From 2012 article from Huffington Post:
Court records show that Covington, in the late 1990s, provided legal opinion letters needed to create MERS on behalf of Fannie Mae, Freddie Mac, Bank of America, JP Morgan Chase and several other large banks. It was meant to speed up registration and transfers of mortgages. By 2010, MERS claimed to own about half of all mortgages in the U.S. — roughly 60 million loans.
But evidence in numerous state and federal court cases around the country has shown that MERS authorized thousands of bank employees to sign their names as MERS officials. The banks allegedly drew up fake mortgage assignments, making it appear falsely that they had standing to file foreclosures, and then had their own employees sign the documents as MERS “vice presidents” or “assistant secretaries.”
Covington in 2004 also wrote a crucial opinion letter commissioned by MERS, providing legal justification for its electronic registry. MERS spokeswoman Karmela Lejarde declined to comment on Covington legal work done for MERS.
And here is the 2004 legal opinion by Covington & Burling on MERS while Eric Holder current AG was a partner with Covington & Burling:
More on Frontline’s piece ‘The Untouchables’
From investigative reporter Teri Buhl:
But the real want-to-make-me-throw-up moment in the film came when I saw the DOJ’s Lanny Breurer tell Martin Smith he didn’t think journalist had found any whistleblowers who the DOJ hadn’t already interviewed. That’s was either an out right lie or he’s really in denial because as Nick Verbitsky said in the film he knows his unnamed whistleblowers were never contacted by the DOJ even though the lawyers at Paterson Belknap eventually got some them on the record for their civil suit against Bear Stearns/ JP Morgan. I second that…the DOJ has flat out not tried to reach a single whistleblower in my series of reporting on Bear Stearns/ EMC / JP Morgan.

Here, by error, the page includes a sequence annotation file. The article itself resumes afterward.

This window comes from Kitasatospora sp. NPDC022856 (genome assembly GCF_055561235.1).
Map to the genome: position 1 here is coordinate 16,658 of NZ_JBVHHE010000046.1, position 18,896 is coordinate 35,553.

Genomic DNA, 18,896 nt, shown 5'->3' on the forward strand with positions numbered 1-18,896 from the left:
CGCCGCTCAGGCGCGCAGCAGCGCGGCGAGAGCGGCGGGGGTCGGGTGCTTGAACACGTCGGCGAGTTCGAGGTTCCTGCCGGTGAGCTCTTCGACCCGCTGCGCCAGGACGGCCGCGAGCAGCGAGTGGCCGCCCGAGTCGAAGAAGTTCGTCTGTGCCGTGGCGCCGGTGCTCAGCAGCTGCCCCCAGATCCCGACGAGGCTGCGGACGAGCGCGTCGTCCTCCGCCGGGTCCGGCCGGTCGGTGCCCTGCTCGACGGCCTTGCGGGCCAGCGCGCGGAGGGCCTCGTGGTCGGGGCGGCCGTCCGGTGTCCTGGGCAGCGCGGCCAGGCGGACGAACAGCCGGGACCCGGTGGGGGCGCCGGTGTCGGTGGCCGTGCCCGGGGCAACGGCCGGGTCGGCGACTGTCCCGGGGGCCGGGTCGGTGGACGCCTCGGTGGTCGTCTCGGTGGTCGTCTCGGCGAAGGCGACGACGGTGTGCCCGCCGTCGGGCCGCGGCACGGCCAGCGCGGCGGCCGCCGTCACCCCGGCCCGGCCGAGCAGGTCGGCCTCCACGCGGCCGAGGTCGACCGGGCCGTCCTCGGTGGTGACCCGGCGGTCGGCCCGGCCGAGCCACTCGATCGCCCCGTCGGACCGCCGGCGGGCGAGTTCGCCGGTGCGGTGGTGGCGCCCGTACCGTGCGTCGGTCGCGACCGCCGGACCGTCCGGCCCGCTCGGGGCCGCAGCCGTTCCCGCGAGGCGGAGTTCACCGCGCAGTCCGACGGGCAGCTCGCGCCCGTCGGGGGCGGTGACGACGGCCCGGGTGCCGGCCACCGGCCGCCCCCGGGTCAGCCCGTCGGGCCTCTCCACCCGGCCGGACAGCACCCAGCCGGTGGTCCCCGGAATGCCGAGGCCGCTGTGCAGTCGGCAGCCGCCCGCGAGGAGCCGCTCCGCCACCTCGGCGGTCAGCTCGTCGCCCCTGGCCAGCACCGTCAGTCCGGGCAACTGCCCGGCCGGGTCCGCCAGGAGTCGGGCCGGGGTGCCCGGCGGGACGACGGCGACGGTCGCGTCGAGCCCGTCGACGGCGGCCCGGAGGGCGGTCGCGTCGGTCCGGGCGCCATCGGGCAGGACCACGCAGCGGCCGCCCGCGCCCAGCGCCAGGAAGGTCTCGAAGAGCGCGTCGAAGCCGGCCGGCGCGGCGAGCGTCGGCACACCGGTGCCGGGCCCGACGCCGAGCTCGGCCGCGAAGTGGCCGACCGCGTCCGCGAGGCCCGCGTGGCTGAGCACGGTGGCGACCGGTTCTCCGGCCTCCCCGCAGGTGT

The failure of the DOJ is the real crime we should never forget.
Exclusive: Banks’ Fury At Mis-Selling Probe
The bosses of major UK banks hold secret talks over the industry’s “persecution” by its new chief watchdog, Sky News learns.
The bosses of Britain’s major banks have mounted a coruscating attack on their new regulator as they brace for the outcome of a new mis-selling probe that will result in another multi-billion pound compensation bill for the industry.
I have learned that the chief executives of some of the biggest high street lenders met for secret talks earlier this month, at which they shared profound concerns about the approach of Martin Wheatley, head of the new Financial Conduct Authority (FCA), to the mis-selling of interest rate-hedging products to small businesses.
The bank chiefs are understood to be concerned that Mr Wheatley will ignore recent victories for banks in mis-selling court cases and establish a compensation framework that could cost them as much as £10bn.
One bank executive said: “Repaying customers who have been mis-sold to is right and proper, but he [Mr Wheatley] seems to have an agenda to persecute the banks which goes way beyond that.
“It is getting to the point where investors will have to apply a ‘Wheatley discount’ to bank share prices.”
The banking sector is braced for its latest bruising battle with Mr Wheatley to unfold this week when the Financial Services Authority (FSA) announces the results of a long-running pilot programme aimed at assessing the scale of redress owed to customers who were mis-sold interest rate swaps.
The FCA will be spun out of the FSA later this year.